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E10. Lou Reed’s Nephew Takes Up Media Criticism
"What I really like about media criticism are the economics.”
Lou Reed’s Nephew was preoccupied for the next few days. I heard him furiously typing away, though he was otherwise silent.
“Whoa,” he said, finally, in what seemed like an invitation to conversation.
“How would you describe … this thing you do?” I asked Lou Reed’s Nephew. I had been wanting to ask him for weeks.
“Here? For work?”
“Yes.” As my own project wore on, I found myself increasingly fascinated by Lou Reed’s Nephew. He seemed to do nothing and everything. He dawdled. He grazed. He improvised, but never, ever did he seem to worry. I wanted to know his secret. I worried all the time.
“I do what I please,” he said. “Compromise is moral treason.’”
“Lenin?” I guessed, sensing a quotation.
“Blin.” Lou Reed’s Nephew said. “Todd Blin. We were thirteen when he said it. He went to a high school where he had to wear a jacket and tie, so he might as well have been Lenin. I have never doubted its truth.”
“How did Todd turn out?”
“Exiled, I believe.”
“What are you working on today?” I asked.
“Media criticism,” he said.
“I didn’t know that was an interest of yours.”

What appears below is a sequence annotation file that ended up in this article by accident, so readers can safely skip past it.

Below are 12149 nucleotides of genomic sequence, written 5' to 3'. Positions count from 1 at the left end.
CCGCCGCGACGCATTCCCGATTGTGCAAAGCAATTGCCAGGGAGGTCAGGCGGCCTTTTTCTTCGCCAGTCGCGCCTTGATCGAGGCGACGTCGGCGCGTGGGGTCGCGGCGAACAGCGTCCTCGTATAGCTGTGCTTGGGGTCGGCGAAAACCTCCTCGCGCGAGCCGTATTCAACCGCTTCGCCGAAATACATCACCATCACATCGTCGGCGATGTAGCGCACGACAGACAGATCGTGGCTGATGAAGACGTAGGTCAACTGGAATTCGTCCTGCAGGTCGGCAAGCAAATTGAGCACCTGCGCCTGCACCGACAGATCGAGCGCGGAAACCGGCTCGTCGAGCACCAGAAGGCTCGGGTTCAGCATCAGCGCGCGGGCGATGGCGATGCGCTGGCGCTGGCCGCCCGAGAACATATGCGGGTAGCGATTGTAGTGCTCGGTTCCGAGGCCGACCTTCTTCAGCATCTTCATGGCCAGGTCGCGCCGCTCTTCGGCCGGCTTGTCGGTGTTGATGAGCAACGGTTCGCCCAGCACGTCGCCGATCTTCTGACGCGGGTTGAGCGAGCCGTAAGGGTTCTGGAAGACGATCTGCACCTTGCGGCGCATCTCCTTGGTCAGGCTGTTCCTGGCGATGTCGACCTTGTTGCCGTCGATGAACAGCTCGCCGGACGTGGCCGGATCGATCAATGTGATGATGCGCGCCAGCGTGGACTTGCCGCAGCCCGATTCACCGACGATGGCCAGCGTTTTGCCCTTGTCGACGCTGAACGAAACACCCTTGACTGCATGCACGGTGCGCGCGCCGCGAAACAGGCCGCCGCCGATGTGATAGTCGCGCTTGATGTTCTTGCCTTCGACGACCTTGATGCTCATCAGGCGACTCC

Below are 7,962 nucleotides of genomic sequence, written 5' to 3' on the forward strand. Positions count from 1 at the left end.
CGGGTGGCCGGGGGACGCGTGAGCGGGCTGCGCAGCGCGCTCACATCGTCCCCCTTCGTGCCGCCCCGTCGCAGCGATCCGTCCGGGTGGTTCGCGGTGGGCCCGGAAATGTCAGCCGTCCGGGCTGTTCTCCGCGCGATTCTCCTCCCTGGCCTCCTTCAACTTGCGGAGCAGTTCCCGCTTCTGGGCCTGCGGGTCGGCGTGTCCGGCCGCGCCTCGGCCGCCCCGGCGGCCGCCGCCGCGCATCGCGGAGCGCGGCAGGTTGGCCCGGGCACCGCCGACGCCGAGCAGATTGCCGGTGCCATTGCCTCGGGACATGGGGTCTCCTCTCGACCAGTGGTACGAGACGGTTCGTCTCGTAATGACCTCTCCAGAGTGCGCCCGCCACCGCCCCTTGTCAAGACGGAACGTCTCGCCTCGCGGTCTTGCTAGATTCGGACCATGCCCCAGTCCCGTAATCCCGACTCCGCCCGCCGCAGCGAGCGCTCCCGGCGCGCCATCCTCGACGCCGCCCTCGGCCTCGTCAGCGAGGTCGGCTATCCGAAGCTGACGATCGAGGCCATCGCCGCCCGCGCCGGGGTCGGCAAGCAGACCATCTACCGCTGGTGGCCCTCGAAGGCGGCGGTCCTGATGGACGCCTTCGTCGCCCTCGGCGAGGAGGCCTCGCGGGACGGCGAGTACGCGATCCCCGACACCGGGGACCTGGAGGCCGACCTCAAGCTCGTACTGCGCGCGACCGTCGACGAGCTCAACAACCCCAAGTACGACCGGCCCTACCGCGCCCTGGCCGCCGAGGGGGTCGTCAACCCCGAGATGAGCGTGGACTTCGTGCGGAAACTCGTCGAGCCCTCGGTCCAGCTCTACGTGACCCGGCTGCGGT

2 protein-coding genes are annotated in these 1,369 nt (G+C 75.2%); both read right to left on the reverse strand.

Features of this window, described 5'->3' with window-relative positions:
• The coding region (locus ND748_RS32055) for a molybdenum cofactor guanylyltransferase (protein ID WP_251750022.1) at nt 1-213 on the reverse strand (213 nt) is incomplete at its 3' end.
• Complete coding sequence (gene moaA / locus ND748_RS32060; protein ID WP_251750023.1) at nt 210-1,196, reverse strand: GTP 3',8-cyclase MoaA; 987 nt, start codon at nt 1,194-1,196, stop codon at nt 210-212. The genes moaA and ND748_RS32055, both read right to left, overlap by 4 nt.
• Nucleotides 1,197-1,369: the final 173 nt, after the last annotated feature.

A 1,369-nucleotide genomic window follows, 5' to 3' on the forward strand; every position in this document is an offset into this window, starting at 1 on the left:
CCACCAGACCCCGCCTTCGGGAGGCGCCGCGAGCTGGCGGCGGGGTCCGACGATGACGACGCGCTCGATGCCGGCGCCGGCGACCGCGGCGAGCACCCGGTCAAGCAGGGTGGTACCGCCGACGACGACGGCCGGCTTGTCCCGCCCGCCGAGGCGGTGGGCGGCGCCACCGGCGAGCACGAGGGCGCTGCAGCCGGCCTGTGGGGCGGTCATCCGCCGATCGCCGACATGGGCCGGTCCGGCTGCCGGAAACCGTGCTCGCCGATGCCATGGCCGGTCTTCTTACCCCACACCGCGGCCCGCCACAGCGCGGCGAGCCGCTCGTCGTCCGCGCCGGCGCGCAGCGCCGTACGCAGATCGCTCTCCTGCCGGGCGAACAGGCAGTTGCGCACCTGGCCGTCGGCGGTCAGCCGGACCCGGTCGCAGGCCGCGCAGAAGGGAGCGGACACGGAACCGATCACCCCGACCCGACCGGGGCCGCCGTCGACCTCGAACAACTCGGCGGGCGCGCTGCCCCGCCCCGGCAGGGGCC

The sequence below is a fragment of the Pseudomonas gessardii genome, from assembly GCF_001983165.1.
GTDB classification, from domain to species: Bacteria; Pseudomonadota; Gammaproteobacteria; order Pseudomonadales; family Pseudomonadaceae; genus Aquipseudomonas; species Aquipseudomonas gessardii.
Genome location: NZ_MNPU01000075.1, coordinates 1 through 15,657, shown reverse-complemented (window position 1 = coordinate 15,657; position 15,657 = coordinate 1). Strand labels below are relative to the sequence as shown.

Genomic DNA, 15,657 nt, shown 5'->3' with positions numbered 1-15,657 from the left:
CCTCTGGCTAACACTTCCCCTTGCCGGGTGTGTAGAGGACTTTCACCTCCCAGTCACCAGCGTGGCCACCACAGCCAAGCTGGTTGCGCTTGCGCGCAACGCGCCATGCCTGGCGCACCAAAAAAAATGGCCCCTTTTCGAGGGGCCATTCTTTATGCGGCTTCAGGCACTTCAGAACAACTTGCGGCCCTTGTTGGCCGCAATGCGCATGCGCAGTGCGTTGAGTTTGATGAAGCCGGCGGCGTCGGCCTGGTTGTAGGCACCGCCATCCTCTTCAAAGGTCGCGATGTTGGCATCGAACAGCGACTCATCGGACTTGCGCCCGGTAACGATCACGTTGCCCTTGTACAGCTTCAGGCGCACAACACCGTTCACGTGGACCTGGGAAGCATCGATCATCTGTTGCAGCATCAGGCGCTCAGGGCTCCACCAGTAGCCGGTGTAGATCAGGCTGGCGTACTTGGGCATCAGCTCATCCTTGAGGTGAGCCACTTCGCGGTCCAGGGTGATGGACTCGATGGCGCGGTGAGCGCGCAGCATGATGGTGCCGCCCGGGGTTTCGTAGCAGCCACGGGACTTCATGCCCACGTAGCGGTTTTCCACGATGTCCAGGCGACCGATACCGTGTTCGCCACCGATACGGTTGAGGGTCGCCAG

“What interest? Who’s not interested in media?”
“It seems easy. All I do is scan the web for media news, then—when news happens—I weigh in.”
“How do you weigh in?”
“Briefly, for efficiency,” he said. “If the news is big and surprising, I might say ‘Whoa.’ Or if I want to approve of someone else’s analysis, I just say “Nailed it!” Those seem to be the rules. I’m just getting started. But what I really like about media criticism are the economics.”
“You’re getting paid?”
“No, but media criticism takes so much less time than media creation it hardly matters. I’m bound to come out ahead. I mean, a New York Times story must take at least twenty minutes to write. I can weigh in on it in about twenty seconds. There’s no way the media creators will be able to keep up.”
“It’s asymmetrical warfare.”
“Exactly. Big, slow media won’t know what hit ’em.”
“Whoa,” I said.
“I’ve also been dabbling a little in influencer marketing,” he continued.
“That’s hot these days.” I had only a vague sense that this was true. I had not kept up with things like I used to. “What’s your approach?”
“Companies send me products and I work with clients who have enormous social media followings to ridicule and insult these products online.”
“Don’t you ‘mean praise and fawn over’?”
“No. That’s played out.”
“If you pay someone or provide a product to them in exchange for a positive review, you must disclose that. There are laws. But there is a loophole.”
“It isn’t clear whether you have to disclose it if you’ve been paid to despise a product.”
“Big brands buy this pitch?”
“It was entirely their idea. People see right through praise, even if it’s genuine. It’s so easy. So unbrave. (And bravery is everything now.) Bile feels authentic. It carries the ring of truth. Genuine scorn outsells feigned praise.”
“Oscar Wilde?” I guessed, sensing another quotation.
“Who’s she?” Lou Reed’s Nephew asked.